Today, six years later, it often seems that the war we are fighting is being won and lost at the same time. Military officials report progress and real results on the fronts where the war is being directly fought. Meanwhile, here in America there is an equally important battle: a battle for the minds of Americans. Our nation is attempting to defeat powerful forces of evil while many of our citizens are in opposition to the cause. There is a battle to convince these Americans that 9/11 was not a deserved response to Western capitalism or imperialism and to remind them that there are moral absolutes, that freedom of religion doesn't apply when the exercise of that religion involves the murder of thousands or the dehumanization of women.
In an odd way, our nation may have possessed more clarity six years ago than it does today. Time generally brings wisdom, but today we are more confused and many are more accepting of the evil that occured, while six year ago we recognized it for what it was. Six years ago our nation was filled with noble sentiments; in the time since 9/11 it has become en vogue for the media and others opposing the war on terror to attack the cause at its roots and shake the confidence of the American people. We are told from many sides that the cause is unjust, and further, our military is accused of war crimes. It is these stories that make the news far more often than our success stories.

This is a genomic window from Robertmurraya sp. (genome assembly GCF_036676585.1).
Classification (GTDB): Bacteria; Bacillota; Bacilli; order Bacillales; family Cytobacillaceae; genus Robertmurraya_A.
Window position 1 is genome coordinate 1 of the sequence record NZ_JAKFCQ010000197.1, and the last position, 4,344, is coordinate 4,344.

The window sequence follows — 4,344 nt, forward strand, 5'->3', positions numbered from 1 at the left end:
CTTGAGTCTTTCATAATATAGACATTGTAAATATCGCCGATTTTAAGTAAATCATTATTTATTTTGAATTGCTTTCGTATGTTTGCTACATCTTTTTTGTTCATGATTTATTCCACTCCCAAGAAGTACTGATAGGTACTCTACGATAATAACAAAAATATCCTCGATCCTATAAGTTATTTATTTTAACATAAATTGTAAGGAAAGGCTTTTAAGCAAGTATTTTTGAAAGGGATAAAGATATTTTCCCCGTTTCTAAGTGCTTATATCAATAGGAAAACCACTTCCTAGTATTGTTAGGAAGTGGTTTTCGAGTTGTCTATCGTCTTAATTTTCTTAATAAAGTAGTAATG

Let's all take some time today to think of our military men and women. We should feel profound gratitude for the many sacrifices they make on our nation's behalf. They are doing all in their power to bring freedom and a chance for democracy to the Middle-East. Our men and women are in harm's way and the terrorists operating out of the Middle-East have made it abundantly clear just what they're willing to do for their beliefs. I pray America doesn't give up hers.
Monday, September 10, 2007
Saturday, September 8, 2007